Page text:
In jailhouse interviews, former soldier Robert Bales told an editor from GQ magazine that he was on “autopilot” on the March 2012 night when he committed one of the worst atrocities of the Afghanistan war by slaughtering 16 civilians in their own homes.
Bales’ interview with GQ Editor Brendan Vaughn marks the first time the former Joint Base Lewis-McChord soldier has made public remarks outside of a military courtroom about the massacre he committed while on his fourth Stryker Brigade combat deployment.
The material in the story is similar to his testimony at his August 2013 court-martial and the appeal for clemency he submitted last year last year to JBLM senior Army officer Lt. Gen. Stephen Lanza. (Lanza rejected the clemency request.)
In each case, the career JBLM soldier has struggled to explain why he twice sneaked out of a Special Forces outpost that night in Kandahar province to murder men, women and children. He again apologized to his fellow soldiers, whose lives he put in danger by killing innocents.
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The comments are almost identical to his confession at his court-martial.
“I want to say to those guys that I hurt—my guys, the patriot brotherhood—I want them to know I'm sorry. I don't want nothing but good things for my soldiers. I hope that in some way they can understand how sorry I am. They're my family, and I love them,” Bales told GQ.
The piece includes several haunting passages, including one in which Bales said he knew he was killing children.
“The kid comes running out, screaming, from almost the same (direction) where the dog came from. I shot the kid,” Bales told GQ. “It was a quick reaction. You know, to be honest, you know — I hate it. I hate it. Every day, I think about it all the time.”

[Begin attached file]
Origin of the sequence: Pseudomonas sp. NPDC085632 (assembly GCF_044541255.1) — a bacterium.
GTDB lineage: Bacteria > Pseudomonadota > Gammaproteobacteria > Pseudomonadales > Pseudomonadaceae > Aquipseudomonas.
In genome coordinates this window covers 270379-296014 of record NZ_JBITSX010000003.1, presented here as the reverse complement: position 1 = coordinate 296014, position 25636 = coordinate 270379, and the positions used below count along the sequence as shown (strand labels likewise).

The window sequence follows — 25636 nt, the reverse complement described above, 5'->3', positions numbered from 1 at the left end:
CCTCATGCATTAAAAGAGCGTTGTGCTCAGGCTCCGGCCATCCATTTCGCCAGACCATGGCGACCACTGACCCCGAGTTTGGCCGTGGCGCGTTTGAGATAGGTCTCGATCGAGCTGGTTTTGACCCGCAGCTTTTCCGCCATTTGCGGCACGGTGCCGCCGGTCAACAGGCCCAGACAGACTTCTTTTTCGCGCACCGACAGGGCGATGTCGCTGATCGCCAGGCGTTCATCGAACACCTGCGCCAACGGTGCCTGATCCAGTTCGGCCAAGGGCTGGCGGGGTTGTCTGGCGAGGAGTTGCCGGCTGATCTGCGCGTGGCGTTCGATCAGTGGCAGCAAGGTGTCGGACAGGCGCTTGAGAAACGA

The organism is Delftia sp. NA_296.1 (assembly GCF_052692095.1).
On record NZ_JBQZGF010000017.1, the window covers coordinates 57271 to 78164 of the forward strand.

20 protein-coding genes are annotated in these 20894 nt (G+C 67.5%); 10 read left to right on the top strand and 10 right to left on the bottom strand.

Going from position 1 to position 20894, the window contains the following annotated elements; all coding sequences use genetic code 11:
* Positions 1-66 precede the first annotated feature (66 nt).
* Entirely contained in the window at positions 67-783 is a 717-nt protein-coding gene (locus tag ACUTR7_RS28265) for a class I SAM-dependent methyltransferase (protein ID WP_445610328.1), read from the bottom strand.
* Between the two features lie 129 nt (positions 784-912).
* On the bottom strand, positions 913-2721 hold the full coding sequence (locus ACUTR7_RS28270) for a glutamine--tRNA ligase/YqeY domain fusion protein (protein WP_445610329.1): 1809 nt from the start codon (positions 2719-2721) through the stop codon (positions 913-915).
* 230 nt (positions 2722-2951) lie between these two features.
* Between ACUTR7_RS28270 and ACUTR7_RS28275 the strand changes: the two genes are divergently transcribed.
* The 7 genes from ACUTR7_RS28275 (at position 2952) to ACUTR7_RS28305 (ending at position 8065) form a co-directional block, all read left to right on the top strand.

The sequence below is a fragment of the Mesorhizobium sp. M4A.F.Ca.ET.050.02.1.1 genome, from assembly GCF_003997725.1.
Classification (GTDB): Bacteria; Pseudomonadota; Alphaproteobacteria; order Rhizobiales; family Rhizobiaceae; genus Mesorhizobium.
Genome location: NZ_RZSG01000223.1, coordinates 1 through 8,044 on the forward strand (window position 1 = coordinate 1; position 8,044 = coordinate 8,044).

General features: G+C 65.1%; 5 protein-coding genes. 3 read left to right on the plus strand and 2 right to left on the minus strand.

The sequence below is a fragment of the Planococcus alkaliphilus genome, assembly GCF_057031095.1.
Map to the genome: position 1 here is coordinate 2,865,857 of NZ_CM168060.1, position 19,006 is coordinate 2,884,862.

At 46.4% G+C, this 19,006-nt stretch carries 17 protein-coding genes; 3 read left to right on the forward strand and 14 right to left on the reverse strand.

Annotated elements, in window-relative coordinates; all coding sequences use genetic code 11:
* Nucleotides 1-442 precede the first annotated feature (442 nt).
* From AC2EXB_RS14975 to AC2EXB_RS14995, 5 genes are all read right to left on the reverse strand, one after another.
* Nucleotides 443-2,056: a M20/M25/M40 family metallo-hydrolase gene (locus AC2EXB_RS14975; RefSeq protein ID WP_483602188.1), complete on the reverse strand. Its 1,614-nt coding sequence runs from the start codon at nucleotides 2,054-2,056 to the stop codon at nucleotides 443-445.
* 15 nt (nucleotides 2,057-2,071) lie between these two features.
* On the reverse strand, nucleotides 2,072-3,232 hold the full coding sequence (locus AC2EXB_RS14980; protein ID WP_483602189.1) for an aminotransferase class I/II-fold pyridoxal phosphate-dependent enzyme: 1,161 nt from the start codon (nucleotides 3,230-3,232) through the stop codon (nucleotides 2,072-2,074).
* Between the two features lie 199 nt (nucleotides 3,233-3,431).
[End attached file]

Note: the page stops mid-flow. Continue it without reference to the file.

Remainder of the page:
Bales also tried to distinguish himself from notorious American killers, such as James Holmes, who opened fire in a Colorado movie theater, and Jared Lee Loughner, who killed six in Tucson, Arizona, while seriously wounding U.S. Rep. Gabrielle Giffords.
“It wasn't like I was looking to go into a school and open up on a bunch of kids,” he told the magazine.
Seven of Bales’ victims were younger than 15 years old. Four were children younger than 5.
Bales, as he has done in the past, implied he was overcome with combat-related stress and seeking to protect fellow soldiers. He seemed to curse civilians in the villages he attacked, saying if they were good people, they wouldn’t have allowed insurgents to hide in their midst.
“You wouldn't have terrorists running to your house, bleeding. You wouldn't have people run to your house for aid, where you have your wife and children sleeping. You just wouldn't do it. To me, that's hard. That's really, really hard to comprehend … So I blamed them, but I took it out on (the women and children). I was just raging,” he told GQ.
Bales is serving a life sentence without an opportunity for parole at the military prison at Fort Leavenworth, Kansas. He spoke with Vaughn by phone, hoping to “humanize” his story.
At the time of the killings, he was a 10-year Army veteran and father of two children living in Lake Tapps. Bales served his entire Army career with JBLM’s 3rd Brigade, 2rd Infantry Division.
He acknowledged to GQ that he was considering leaving the Army after his second Iraq deployment. In court, he said he sought mental health treatment after his third tour, but quit before completing it.
Bales on his last deployment served on an unusual assignment that placed him and several other JBLM infantrymen at a small outpost working alongside a veteran Special Forces team. His teammates from the tour described him to Army investigators as “paranoid.”